The Hunt for Ancient Israel celebrates the contribution of Diana V. Edelman to the field of biblical studies and celebrates her personally as researcher, teacher, mentor, colleague, and mastermind of new research paths and groups. It salutes her unconventional, constant thinking and rethinking outside the box, and her challenging of established consensuses.
This volume includes essays addressing biblical themes and texts, archaeological fieldwork, historical method, social memory and reception history. Contributors include Yairah Amit, James S. Anderson, Bob Becking, Ehud Ben Zvi, Kåre Berge, Anne Fitzpatrick-McKinley, Susanne Gillmayr-Bucher, Lester L. Grabbe, Philippe Guillaume, David Hamidović, Lowell K. Handy, Maria Häusl, Kristin Joachimsen, Christoph Levin, Aren M. Maeir, Reinhard Müller, Jorunn Økland, Daniel Pioske, Thomas Römer, Benedetta Rossi, Cynthia Shafer-Elliott, Jason Silverman, Steinar Aandahl Skarpnes, Pauline A. Viviano, and Anne-Mareike Schol-Wetter.
Twenty years ago some biblical scholars at the University of Copenhagen were denounced as being nihilists and a threat to western civilization. What was their crime? They had exposed the fallacies of traditional historical-critical biblical scholarship, which was neither historical nor critical. Although the historical-critical interpretation of the Bible had developed over a period of more than a hundred years, it had ended up, with the help of a rationalistic paraphrase of the stories of the Old Testament, creating a society out of this world called biblical Israel. Israel was like no other society in the ancient world, and scarcely a real historic society at all. It was structured like a house of cards. Therefore, when some scholars began to question the historical content of the construction of ancient Israel, as it was usually called, the edifice broke down, first in bits and then totally. This study addresses the development of ‘Minimalism’ from its roots in the historical-critical paradigm and outlines an alternative theory which exposes and explains the intention behind the fallacy of using a story found in the Old Testament to simply invent the biblical concept of Israel.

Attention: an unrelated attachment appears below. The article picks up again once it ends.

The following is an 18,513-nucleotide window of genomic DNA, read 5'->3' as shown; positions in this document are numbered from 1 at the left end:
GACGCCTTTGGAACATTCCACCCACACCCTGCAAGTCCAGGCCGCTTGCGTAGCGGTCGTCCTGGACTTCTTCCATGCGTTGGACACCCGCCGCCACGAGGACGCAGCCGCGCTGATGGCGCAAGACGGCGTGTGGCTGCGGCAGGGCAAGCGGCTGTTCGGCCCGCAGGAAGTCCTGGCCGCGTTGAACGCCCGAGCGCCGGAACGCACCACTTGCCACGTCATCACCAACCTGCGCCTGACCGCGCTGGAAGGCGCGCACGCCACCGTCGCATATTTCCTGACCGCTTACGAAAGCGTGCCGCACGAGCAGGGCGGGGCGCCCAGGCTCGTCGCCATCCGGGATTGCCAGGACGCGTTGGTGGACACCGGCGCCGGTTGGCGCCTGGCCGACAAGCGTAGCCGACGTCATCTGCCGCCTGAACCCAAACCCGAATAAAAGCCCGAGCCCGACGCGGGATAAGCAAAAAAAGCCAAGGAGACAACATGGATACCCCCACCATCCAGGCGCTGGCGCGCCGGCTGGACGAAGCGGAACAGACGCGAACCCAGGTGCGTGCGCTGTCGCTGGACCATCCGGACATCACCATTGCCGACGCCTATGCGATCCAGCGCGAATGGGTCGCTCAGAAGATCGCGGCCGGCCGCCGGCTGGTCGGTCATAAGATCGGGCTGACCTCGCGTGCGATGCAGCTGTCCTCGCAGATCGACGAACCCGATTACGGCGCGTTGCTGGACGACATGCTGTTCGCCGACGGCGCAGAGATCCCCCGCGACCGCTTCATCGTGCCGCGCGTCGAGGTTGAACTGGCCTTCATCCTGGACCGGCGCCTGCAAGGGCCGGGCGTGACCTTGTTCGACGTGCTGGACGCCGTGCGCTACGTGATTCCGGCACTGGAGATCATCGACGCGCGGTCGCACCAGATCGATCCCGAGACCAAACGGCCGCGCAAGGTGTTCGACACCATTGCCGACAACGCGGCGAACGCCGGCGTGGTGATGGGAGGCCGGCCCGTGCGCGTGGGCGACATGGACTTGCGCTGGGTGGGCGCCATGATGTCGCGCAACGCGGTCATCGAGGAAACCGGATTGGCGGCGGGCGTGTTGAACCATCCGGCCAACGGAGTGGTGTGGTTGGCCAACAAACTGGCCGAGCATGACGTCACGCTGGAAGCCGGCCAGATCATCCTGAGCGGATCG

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Representations of Antiquity in Film offers an introduction to how the ancient world is represented in film and especially Hollywood cinema. McGeough considers the potential that movies have for helping us think about antiquity and their relationship to more traditional academic historical work. The book shows how contemporary issues are drawn out through the cinematic presentations of the past and how modern values are naturalized through their presentation in ancient settings. Through discussion of films from the silent film era to the present, McGeough traces the formative role that films of various genres have had in shaping our perceptions of Egypt, Mesopotamia, the Holy Land, Greece, Rome, barbarian Europe, and the Maya. Not ignoring the traditional historical epic film, the book also presents detailed analyses of comedies, action films, art house fare, exploitation flicks and any type of movie in which audiences experience depictions of the past. By considering cinematic narrative as well as various elements of film design, McGeough presents a comprehensive overview of the topic designed for students and scholars with varying backgrounds in media studies, archaeology, religious studies, and ancient history.
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Edited by the inestimable Emanuel Pfoh.
This series presents different studies of interpretative discourses, cultural representations and historiographical ideologies about the societies of the ancient Near East, ancient Egypt and Biblical scenarios appearing during the 19th and 20th centuries. The aim is to expose, deconstruct and analyze the ways in which Oriental and Biblical societies, cultures and histories were shaped by Western scholarship (Assyriology, Egyptology, Biblical studies), but also by literature and film, while attending to the main ideologies of the historiographical contexts of the last two centuries.
The first volume: